And when, last year, McGonigal's twins arrived two months premature, the SuperBetter method kicked in. 'We started making a list of the power-ups we could do with the babies. When they're that small, you're not even allowed to hold them and there are so many things you can't do that we had to ask, OK, what can we do? Well, we can do things like sleep on a piece of fabric that they put in the babies' containers so that they can smell you. That's a power-up. We were making lists of all the different doctors and nurses working on constantly rotating shifts, trying to turn them into our allies. It was a resource. It really helped,' she says. 'It didn't make it good. It didn't make us happy that our babies were sick or that we couldn't hold them. But it helped us not shut down, which is what happens to a lot of parents in that situation, who end up afraid to love their baby because they could die. We used simple strategies to make sure we were as engaged and loving and optimistic as we could be.'
McGonigal says it affects her when people roll their eyes at her ideas or say that it's ridiculous to think a game could have such an impact on people's lives. But she's comforted in the knowledge that there is 'so much increasing respect for using games in these serious contexts'. And while there will always be doubters, there seem to be just as many people who are happy to give it a shot. 'The important thing is that the people who need it hear 'game' and say, well, I can try a game,' she finishes. 'That's something I'm willing to try.'
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(London Times readers' response to review)
* At the risk of pointing out the bleedin' obvious. Whats described here isn't a "game". It's a framework for planning how to overcome a hurdle which life throws at you. a few bits of gamer jargon removed and what you have is a basic project management tool. Whats my project, what are the goals, what milestones and phase-gates are there, who do I need involved. etc etc
Traditional games are mindless disconnected experiences, hovering up peoples time and producing a cohort of young people who genuinely believe that a virtual world is somehow connected to reality and will somehow help you get on in life; which is demonstrably isn't doing.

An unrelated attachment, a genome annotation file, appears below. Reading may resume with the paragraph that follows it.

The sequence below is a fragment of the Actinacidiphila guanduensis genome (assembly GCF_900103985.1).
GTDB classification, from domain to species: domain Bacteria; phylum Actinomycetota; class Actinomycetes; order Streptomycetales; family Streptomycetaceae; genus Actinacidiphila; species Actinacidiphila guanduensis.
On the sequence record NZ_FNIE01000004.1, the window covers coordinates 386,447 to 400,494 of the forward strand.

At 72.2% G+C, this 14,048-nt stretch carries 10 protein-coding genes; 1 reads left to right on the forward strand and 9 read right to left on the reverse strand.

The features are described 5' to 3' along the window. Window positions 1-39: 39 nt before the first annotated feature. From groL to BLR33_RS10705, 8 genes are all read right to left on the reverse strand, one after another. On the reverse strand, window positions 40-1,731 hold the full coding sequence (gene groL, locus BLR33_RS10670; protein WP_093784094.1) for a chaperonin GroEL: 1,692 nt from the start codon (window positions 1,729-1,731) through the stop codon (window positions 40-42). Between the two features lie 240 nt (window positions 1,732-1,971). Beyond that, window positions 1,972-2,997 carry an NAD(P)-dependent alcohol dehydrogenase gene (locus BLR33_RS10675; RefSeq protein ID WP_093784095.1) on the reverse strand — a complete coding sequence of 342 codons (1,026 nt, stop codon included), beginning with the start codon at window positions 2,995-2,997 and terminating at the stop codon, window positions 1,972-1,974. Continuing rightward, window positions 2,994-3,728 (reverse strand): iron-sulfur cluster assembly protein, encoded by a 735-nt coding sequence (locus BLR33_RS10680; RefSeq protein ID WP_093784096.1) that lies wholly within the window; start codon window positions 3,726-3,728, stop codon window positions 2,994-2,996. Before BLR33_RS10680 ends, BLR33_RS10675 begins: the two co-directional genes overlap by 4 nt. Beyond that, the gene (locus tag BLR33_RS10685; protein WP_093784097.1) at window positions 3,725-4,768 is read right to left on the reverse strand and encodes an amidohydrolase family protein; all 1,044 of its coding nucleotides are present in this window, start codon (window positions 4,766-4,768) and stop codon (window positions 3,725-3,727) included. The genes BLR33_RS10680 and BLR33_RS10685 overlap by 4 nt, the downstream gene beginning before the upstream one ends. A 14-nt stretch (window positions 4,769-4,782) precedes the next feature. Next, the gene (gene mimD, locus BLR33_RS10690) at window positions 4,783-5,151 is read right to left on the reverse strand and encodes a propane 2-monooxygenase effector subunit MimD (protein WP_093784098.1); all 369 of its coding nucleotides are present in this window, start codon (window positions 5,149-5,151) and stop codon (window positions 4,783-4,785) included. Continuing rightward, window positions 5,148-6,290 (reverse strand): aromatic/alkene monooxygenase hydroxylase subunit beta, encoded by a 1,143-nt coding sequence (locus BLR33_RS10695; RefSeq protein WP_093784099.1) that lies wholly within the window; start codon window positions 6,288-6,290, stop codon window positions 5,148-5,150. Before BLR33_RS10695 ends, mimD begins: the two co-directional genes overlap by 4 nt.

I'm sure this lady, like a lot of tech geeks, really really really believes in what she's doing, and good luck to her. But, she hasn't developed a "game". She's ripped off basic planning, or "crisis management" models, which already exist and have been around for years, and draped a bunch of gamer jargon off them in order to make it sound current and relevant. I'm not saying there's anything wrong with this as such but please lets not get carried away with this lady's abilities or significance.
* Very good points - I too had a wry smile when she described putting a piece of material under her premature babies as a 'power-up'. I imagine too that framing a trauma as a series of tasks to overcome stops it being so big and frightening and isn't really 'gaming' per se.
The only thing is... we're trembling on the edge of a gaming revolution as big as the explosion of the novel in the 18th century, ie something that had been around for years but became the dominant form of creative expression. Novels were the subject of snarky disapproval from the media, church and all sorts as frivolity for young women (as games are dismissed as frivolity for young men now) but quickly developed into a hugely sophisticated form that brought solace, education, different viewpoints, deep pleasure and much, much more to a global audience of millions over the years.
I can't ignore the fact the same may be true of gaming.
* we are witnessing (and it's well documented) a cohort of young people and in particular, young men, emerging from adolescence without basic life skills and the emotional intelligence to cope with the demands of adult life. (Not true of the ladies, who spend way less time attached to an x-box.) There is a direct correlation between this and the amount of time spent playing games, in a virtual world. It's not any great leap of intellect to understand that the more time spent in a virtual world the less time there is to engage with, and learn about the real world. It's why a great many leaders in the technology industry are the first to say they limit the time their own children are exposed to technology and gaming. The online gaming world is a creative fantasy, that's all. It's not real life and never will be.
* "Novels were accused of creating expectations which life could not fulfil and... producing callousness by constantly exposing the reader to scenes of exciting pathos. When all the rest failed, laying blame on them for distracting readers from the more useful work, and attributing to them the power of a drug, was always at hand." (Williams, 1970: 13-15)
"Young men, emerging from adolescence without basic life skills and the emotional intelligence to cope with the demands of adult life.... The online gaming world is a creative fantasy, that's all. It's not real life and never will be." (AJM1969, 2016)
Just sayin' ; )